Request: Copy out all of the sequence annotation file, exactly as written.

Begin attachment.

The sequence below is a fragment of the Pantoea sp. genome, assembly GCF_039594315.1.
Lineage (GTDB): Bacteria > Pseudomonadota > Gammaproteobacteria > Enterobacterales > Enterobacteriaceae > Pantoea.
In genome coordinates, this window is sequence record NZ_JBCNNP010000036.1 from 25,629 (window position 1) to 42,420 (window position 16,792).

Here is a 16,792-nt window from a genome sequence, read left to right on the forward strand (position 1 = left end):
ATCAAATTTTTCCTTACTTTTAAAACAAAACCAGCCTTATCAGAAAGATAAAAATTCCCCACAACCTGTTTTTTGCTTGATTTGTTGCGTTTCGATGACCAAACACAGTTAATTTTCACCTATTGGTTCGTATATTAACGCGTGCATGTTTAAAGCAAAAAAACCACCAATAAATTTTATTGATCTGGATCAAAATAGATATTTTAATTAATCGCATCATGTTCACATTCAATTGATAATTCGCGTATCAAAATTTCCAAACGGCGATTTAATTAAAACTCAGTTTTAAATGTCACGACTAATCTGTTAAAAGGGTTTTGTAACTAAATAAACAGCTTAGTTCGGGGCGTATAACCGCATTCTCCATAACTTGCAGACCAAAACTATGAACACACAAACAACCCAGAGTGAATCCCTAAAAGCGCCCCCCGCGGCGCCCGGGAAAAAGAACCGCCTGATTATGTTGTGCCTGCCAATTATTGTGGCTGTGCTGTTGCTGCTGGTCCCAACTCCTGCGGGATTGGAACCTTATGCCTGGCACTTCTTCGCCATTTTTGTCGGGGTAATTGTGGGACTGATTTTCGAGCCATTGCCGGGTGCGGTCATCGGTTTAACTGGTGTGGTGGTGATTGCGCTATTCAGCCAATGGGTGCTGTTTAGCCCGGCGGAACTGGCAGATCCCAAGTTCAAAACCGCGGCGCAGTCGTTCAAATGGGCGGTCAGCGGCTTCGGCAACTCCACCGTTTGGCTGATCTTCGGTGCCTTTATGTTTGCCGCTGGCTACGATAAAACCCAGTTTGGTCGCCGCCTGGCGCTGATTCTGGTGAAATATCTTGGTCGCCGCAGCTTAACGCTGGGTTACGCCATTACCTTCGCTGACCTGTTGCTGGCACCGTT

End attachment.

The sequence below is a fragment of the Pantoea sp. genome, assembly GCF_039594315.1.
Lineage (GTDB): Bacteria > Pseudomonadota > Gammaproteobacteria > Enterobacterales > Enterobacteriaceae > Pantoea.
In genome coordinates, this window is sequence record NZ_JBCNNP010000036.1 from 25,629 (window position 1) to 42,420 (window position 16,792).

Here is a 16,792-nt window from a genome sequence, read left to right on the forward strand (position 1 = left end):
ATCAAATTTTTCCTTACTTTTAAAACAAAACCAGCCTTATCAGAAAGATAAAAATTCCCCACAACCTGTTTTTTGCTTGATTTGTTGCGTTTCGATGACCAAACACAGTTAATTTTCACCTATTGGTTCGTATATTAACGCGTGCATGTTTAAAGCAAAAAAACCACCAATAAATTTTATTGATCTGGATCAAAATAGATATTTTAATTAATCGCATCATGTTCACATTCAATTGATAATTCGCGTATCAAAATTTCCAAACGGCGATTTAATTAAAACTCAGTTTTAAATGTCACGACTAATCTGTTAAAAGGGTTTTGTAACTAAATAAACAGCTTAGTTCGGGGCGTATAACCGCATTCTCCATAACTTGCAGACCAAAACTATGAACACACAAACAACCCAGAGTGAATCCCTAAAAGCGCCCCCCGCGGCGCCCGGGAAAAAGAACCGCCTGATTATGTTGTGCCTGCCAATTATTGTGGCTGTGCTGTTGCTGCTGGTCCCAACTCCTGCGGGATTGGAACCTTATGCCTGGCACTTCTTCGCCATTTTTGTCGGGGTAATTGTGGGACTGATTTTCGAGCCATTGCCGGGTGCGGTCATCGGTTTAACTGGTGTGGTGGTGATTGCGCTATTCAGCCAATGGGTGCTGTTTAGCCCGGCGGAACTGGCAGATCCCAAGTTCAAAACCGCGGCGCAGTCGTTCAAATGGGCGGTCAGCGGCTTCGGCAACTCCACCGTTTGGCTGATCTTCGGTGCCTTTATGTTTGCCGCTGGCTACGATAAAACCCAGTTTGGTCGCCGCCTGGCGCTGATTCTGGTGAAATATCTTGGTCGCCGCAGCTTAACGCTGGGTTACGCCATTACCTTCGCTGACCTGTTGCTGGCACCGTT